Connections with Venezuela
Located in the far north of the country, the state of Roraima and neighboring Amazonas are in a strategic region for international drug trafficking and arms smuggling. In the Yanomami Indigenous Land, the border with Venezuela has always been dominated by illegal mining – part of the Yanomami blood gold ends up being sold in the neighboring country. It is across this same border that the sale of drugs and weapons also takes place.
In 2008, Brazilian authorities pointed out that Plan Colombia (an anti-drug policy sponsored by the United States beginning in 1999) increased the amount of cocaine that entered Brazil through the Amazon region.
A telegram leaked through the Wikileaks platform shows that that year a US mission sent to Roraima and Amazonas met with prosecutors and police officers and was on the border with Venezuela. In addition to detecting an increase in drug trafficking in the region, mainly through rivers, they pointed out that there was little police force and limited resources to face significant regional challenges, such as drug trafficking.
The investigators also stated that state and federal authorities in Roraima admitted the existence, but underestimated the exploitation of slave and child labor, as well as the sexual trafficking of women and girls to illegal mining areas.
Even though the increase in drug trafficking on the border, a region that was already dominated by illegal mining, was known for more than ten years, it was only in 2020 that the Federal Police began to investigate “strong suspicions” that the PCC had articulated an alliance with Tren de Aragua, one of the largest criminal groups in Venezuela, involved in kidnappings, homicides, vehicle theft and drug, weapons and human trafficking.
The allegation of connection between the PCC and the Aragua Train was the result of operation Triumphus, which identified in Roraima the recruitment by the PCC of Venezuelan immigrants already involved in crimes. The investigation, to which Amazônia Real had access, found that at least 740 Venezuelans have joined the ranks of the PCC in the state in the first half of 2020.
“We have reports of weapons that come through the international route, enter through Venezuela or Guyana. Usually, they are brought in by these people, these faction members, or someone or other who has a debt, who owes something to the faction, then they manage to take these weapons over there”, explains Chief Albuquerque, from the Federal Police, making a connection between the inflow of weapons into the mines and the actions of members of criminal groups.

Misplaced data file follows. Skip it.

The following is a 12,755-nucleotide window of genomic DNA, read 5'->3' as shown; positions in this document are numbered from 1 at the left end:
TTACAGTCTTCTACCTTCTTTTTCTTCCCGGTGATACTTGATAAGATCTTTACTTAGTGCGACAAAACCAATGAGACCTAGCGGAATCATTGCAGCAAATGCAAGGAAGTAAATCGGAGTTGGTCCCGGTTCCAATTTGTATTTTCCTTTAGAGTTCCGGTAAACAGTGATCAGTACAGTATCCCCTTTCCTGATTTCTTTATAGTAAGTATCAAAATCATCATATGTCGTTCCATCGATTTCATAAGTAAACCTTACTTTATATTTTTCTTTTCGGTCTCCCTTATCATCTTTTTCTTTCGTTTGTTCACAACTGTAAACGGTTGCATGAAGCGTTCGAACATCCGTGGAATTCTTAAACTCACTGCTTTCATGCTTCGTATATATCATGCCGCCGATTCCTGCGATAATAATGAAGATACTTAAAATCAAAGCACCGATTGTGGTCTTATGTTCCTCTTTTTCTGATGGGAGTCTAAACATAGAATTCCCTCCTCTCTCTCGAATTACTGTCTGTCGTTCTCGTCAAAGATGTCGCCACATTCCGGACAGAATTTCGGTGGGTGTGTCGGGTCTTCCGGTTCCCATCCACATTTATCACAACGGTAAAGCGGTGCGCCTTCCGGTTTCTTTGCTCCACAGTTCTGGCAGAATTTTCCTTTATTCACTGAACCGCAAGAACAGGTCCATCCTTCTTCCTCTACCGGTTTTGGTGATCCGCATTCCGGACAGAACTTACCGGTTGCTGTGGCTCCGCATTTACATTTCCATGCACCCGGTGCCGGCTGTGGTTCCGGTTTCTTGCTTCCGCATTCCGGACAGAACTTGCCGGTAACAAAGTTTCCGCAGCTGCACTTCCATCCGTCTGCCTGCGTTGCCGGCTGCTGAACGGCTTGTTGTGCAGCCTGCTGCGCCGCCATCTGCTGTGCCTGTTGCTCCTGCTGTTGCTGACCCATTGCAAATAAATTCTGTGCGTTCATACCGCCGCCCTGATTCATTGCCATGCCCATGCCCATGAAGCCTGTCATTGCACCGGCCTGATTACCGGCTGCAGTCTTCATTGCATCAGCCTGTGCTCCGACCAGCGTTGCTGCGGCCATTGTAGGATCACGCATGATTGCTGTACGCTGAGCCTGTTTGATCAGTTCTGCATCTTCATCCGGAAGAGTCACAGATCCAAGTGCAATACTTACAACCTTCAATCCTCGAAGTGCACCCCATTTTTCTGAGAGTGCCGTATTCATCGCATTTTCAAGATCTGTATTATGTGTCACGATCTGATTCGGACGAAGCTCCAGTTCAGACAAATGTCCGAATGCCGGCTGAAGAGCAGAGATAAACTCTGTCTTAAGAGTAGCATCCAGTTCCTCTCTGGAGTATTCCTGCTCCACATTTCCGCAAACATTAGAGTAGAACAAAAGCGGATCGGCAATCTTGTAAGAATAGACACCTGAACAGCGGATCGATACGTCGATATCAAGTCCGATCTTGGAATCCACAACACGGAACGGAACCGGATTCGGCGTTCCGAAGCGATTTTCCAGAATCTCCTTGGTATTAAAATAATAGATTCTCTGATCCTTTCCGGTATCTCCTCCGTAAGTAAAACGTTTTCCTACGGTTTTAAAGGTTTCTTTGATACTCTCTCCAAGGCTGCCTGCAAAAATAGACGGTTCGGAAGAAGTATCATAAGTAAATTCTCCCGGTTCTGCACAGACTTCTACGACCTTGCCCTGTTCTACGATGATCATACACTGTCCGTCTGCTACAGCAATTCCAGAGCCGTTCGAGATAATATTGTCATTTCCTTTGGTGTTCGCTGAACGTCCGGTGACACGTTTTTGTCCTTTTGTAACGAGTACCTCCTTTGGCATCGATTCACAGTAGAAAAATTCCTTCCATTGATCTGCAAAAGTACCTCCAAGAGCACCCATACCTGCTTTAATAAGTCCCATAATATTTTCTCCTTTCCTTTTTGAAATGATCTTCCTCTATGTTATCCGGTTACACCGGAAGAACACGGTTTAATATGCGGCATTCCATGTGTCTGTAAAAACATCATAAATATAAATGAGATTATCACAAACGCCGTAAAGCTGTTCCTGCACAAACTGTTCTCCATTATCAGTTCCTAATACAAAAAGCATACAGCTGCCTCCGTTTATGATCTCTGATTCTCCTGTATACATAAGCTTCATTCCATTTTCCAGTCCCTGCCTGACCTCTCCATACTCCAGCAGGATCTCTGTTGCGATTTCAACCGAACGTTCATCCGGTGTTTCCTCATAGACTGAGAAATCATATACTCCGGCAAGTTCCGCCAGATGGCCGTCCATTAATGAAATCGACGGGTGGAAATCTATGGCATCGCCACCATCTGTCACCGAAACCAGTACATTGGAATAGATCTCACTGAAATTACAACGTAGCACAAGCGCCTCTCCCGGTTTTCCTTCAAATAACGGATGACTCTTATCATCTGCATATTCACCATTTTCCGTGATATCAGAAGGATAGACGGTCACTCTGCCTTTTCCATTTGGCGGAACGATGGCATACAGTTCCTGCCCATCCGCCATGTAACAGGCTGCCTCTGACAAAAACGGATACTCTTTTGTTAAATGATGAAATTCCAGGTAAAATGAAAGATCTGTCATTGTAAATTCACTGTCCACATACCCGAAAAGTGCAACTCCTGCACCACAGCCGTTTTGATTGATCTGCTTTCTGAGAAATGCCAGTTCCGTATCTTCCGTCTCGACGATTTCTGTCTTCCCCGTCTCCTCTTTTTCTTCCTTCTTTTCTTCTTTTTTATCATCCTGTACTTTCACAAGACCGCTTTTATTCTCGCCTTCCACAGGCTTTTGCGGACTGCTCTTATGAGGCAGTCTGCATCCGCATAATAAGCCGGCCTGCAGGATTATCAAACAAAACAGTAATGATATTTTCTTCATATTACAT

PCC in Roraima
The PCC came into existence in the 2000s and developed within the prisons of São Paulo; in Roraima it was no different. The presence of the criminal organization had already been detected in the state in 2014 and, that year, it underwent an abrupt growth: over a few months it went from 50 to 1.5 thousand members.
In 2016 and 2017, the Monte Cristo Agricultural Penitentiary, in Boa Vista, was the scene of two massacres that left 43 inmates dead, most of them from the rival group, Comando Vermelho. A series of attacks in four cities in the state in a night of terror in July 2018 is also attributed to PCC.
In those first years of the PCC’s activities in Roraima, a not-so-silent war was waged on the outskirts of Boa Vista. For the first time in history, the dispute for control of drug trafficking led a northern state to reach the top ranking in homicides, according to the survey published in the Brazilian Public Safety Yearbook. The survey found that Roraima ended 2018 with 348 intentional lethal violent crimes, or 66.6 deaths per 100,000 inhabitants, more than double the national average of 27.5 per 100,000 inhabitants.
In 2018, federal intervention was decreed in the Roraima prison system, mainly to resume the operation of the Monte Cristo Agricultural Penitentiary, controlled by the PCC. A Task Force for Combating Organized Crime (Ficco) was also formed in the state, composed of the Federal, Civil and Military police and the Department of Justice and Citizenship, responsible for the prison system. But, by then, the faction had ramifications of its business far beyond the prison bars. And one of its main targets was precisely illegal mining.
PCC presence at TIY
This is not the first time that vice chairman of the Yanomami Hutukara Association, Dário Kopenawa Yanomami, has received reports from leaders about the presence of people associated to drug trafficking at TI Yanomami. “They are taking drugs, cocaine, to the indigenous land. We are worried, they are going to distribute it to the Yanomami, we were talking about this to the previous [Army] generals. The Army itself has seen it, they have seized cocaine, marijuana. They have these reports”, he says.